15 Jun 2022
15 Jun 2022
Status: this preprint is currently under review for the journal BG.

Variations in land types detected using methane retrieved from space-borne sensor

Saheba Bhatnagar1, Mahesh Kumar Sha2, Laurence Gill1, Bavo Langerock2, and Bidisha Ghosh1 Saheba Bhatnagar et al.
  • 1School of Engineering, Trinity College, Dublin, Ireland
  • 2Royal Belgian Institute for Space Aeronomy (BIRA-IASB), Brussels, Belgium

Abstract. Methane (CH4), a potent greenhouse gas, traps heat in the atmosphere and significantly contributes to global warming. Atmospheric CH4 comes from various natural and anthropogenic sources. CH4 emissions from the decomposition of organic material by bacteria in natural wetlands, other land types, agriculture, and waste management constitute the major component of global emissions. Although there is no clear evidence that CH4 emissions from wetlands and other natural sources have increased substantially in the last decade, uncertainties remain regarding sources and their spatial extent causing discrepancies between emission estimates from inventories/models and estimates inferred by an ensemble of atmospheric inversions. Here we show that satellite-based CH4 total column measurements along with surface albedo from Sentinel-5 Precursor (S-5p) show unique sensitivity to certain land types. Consequently, the areal extent of six land types (marsh, swamp, forest, grassland, cropland, and barren-land) could be identified with high overall accuracy by analysing S-5p data over Canada utilising our classification-segmentation algorithm. Monthly and yearly inventory maps were created, which can be used to validate or complement global models where data from other sources are missing and may help in further constraining the methane budget.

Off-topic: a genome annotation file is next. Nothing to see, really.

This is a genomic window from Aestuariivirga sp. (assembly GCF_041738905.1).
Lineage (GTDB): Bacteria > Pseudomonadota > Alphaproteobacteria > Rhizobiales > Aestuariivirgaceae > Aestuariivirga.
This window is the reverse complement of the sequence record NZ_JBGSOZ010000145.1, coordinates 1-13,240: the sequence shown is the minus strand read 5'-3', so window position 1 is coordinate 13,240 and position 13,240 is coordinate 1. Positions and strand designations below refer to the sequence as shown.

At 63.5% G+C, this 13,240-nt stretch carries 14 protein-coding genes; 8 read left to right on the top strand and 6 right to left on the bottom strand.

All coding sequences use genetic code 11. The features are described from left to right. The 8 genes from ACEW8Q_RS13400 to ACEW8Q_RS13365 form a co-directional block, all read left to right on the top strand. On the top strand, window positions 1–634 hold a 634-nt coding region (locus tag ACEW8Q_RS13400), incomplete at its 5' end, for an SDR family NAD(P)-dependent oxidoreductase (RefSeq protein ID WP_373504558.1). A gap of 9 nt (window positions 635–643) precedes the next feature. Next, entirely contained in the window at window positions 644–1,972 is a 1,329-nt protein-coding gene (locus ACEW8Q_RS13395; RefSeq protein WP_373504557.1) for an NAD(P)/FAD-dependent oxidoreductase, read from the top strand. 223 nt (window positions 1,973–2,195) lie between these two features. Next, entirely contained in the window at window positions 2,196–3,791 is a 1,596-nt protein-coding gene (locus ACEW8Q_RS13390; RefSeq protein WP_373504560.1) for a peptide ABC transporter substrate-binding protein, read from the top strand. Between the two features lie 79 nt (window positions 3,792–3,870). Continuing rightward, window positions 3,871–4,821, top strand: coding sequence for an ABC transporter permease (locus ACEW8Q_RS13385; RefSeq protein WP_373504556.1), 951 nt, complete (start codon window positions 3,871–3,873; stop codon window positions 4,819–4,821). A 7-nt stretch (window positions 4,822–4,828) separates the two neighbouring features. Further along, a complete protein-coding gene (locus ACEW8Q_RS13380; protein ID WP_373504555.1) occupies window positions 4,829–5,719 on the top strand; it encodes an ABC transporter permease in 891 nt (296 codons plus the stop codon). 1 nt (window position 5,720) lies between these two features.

Saheba Bhatnagar et al.

Status: open (until 19 Aug 2022)

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Saheba Bhatnagar et al.

Saheba Bhatnagar et al.


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Short summary
Different land types emit a different quantity of methane, with wetlands being one of the largest sources of methane emissions, contributing to climate change. This study finds variations in land types using the methane total column data from Sentinel 5-precursor satellite with a machine learning algorithm. The variations in land types were identified with high confidence, demonstrating that the methane emissions from the wetland and other land types substantially affect the total column.